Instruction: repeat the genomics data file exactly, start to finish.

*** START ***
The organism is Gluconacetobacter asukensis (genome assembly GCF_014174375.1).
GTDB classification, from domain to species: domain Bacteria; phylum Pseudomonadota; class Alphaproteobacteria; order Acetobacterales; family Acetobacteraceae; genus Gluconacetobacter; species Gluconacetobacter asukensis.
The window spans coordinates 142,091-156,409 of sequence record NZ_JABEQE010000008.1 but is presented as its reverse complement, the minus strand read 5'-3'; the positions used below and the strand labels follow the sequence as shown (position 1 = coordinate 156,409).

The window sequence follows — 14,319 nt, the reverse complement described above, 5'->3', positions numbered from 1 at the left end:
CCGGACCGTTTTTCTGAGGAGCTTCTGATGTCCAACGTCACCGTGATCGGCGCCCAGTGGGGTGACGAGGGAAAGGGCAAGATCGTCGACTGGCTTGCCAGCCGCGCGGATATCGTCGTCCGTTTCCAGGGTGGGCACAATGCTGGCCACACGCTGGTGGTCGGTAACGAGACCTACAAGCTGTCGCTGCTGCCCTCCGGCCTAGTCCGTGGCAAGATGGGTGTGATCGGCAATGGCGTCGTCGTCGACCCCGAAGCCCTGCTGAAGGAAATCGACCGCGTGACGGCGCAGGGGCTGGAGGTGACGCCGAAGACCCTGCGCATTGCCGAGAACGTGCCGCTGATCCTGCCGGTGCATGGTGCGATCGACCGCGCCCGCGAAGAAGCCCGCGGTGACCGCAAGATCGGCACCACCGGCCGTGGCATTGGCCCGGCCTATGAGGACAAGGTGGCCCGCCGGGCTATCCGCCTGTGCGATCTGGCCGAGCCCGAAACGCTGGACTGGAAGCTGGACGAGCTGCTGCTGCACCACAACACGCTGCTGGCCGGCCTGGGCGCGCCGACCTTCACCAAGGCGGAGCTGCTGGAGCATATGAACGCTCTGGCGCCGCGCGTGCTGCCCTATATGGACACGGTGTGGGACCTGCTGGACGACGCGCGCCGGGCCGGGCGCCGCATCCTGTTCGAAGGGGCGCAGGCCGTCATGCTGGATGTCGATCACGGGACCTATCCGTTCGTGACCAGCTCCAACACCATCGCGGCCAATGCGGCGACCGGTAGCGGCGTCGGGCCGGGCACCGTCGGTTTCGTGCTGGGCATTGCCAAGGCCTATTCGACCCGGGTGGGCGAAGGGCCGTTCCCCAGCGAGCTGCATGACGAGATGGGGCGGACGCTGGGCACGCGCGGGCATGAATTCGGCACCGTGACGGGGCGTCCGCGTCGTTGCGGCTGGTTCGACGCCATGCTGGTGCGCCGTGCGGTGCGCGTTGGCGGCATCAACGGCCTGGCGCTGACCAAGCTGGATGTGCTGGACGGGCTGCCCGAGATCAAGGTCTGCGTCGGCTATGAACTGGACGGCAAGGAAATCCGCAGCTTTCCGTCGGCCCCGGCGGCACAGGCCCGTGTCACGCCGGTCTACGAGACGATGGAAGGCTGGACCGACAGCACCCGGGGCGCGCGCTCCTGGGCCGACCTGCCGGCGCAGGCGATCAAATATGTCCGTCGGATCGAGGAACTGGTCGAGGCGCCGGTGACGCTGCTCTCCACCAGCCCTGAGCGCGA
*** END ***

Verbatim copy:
The organism is Gluconacetobacter asukensis (genome assembly GCF_014174375.1).
GTDB classification, from domain to species: domain Bacteria; phylum Pseudomonadota; class Alphaproteobacteria; order Acetobacterales; family Acetobacteraceae; genus Gluconacetobacter; species Gluconacetobacter asukensis.
The window spans coordinates 142,091-156,409 of sequence record NZ_JABEQE010000008.1 but is presented as its reverse complement, the minus strand read 5'-3'; the positions used below and the strand labels follow the sequence as shown (position 1 = coordinate 156,409).

The window sequence follows — 14,319 nt, the reverse complement described above, 5'->3', positions numbered from 1 at the left end:
CCGGACCGTTTTTCTGAGGAGCTTCTGATGTCCAACGTCACCGTGATCGGCGCCCAGTGGGGTGACGAGGGAAAGGGCAAGATCGTCGACTGGCTTGCCAGCCGCGCGGATATCGTCGTCCGTTTCCAGGGTGGGCACAATGCTGGCCACACGCTGGTGGTCGGTAACGAGACCTACAAGCTGTCGCTGCTGCCCTCCGGCCTAGTCCGTGGCAAGATGGGTGTGATCGGCAATGGCGTCGTCGTCGACCCCGAAGCCCTGCTGAAGGAAATCGACCGCGTGACGGCGCAGGGGCTGGAGGTGACGCCGAAGACCCTGCGCATTGCCGAGAACGTGCCGCTGATCCTGCCGGTGCATGGTGCGATCGACCGCGCCCGCGAAGAAGCCCGCGGTGACCGCAAGATCGGCACCACCGGCCGTGGCATTGGCCCGGCCTATGAGGACAAGGTGGCCCGCCGGGCTATCCGCCTGTGCGATCTGGCCGAGCCCGAAACGCTGGACTGGAAGCTGGACGAGCTGCTGCTGCACCACAACACGCTGCTGGCCGGCCTGGGCGCGCCGACCTTCACCAAGGCGGAGCTGCTGGAGCATATGAACGCTCTGGCGCCGCGCGTGCTGCCCTATATGGACACGGTGTGGGACCTGCTGGACGACGCGCGCCGGGCCGGGCGCCGCATCCTGTTCGAAGGGGCGCAGGCCGTCATGCTGGATGTCGATCACGGGACCTATCCGTTCGTGACCAGCTCCAACACCATCGCGGCCAATGCGGCGACCGGTAGCGGCGTCGGGCCGGGCACCGTCGGTTTCGTGCTGGGCATTGCCAAGGCCTATTCGACCCGGGTGGGCGAAGGGCCGTTCCCCAGCGAGCTGCATGACGAGATGGGGCGGACGCTGGGCACGCGCGGGCATGAATTCGGCACCGTGACGGGGCGTCCGCGTCGTTGCGGCTGGTTCGACGCCATGCTGGTGCGCCGTGCGGTGCGCGTTGGCGGCATCAACGGCCTGGCGCTGACCAAGCTGGATGTGCTGGACGGGCTGCCCGAGATCAAGGTCTGCGTCGGCTATGAACTGGACGGCAAGGAAATCCGCAGCTTTCCGTCGGCCCCGGCGGCACAGGCCCGTGTCACGCCGGTCTACGAGACGATGGAAGGCTGGACCGACAGCACCCGGGGCGCGCGCTCCTGGGCCGACCTGCCGGCGCAGGCGATCAAATATGTCCGTCGGATCGAGGAACTGGTCGAGGCGCCGGTGACGCTGCTCTCCACCAGCCCTGAGCGCGA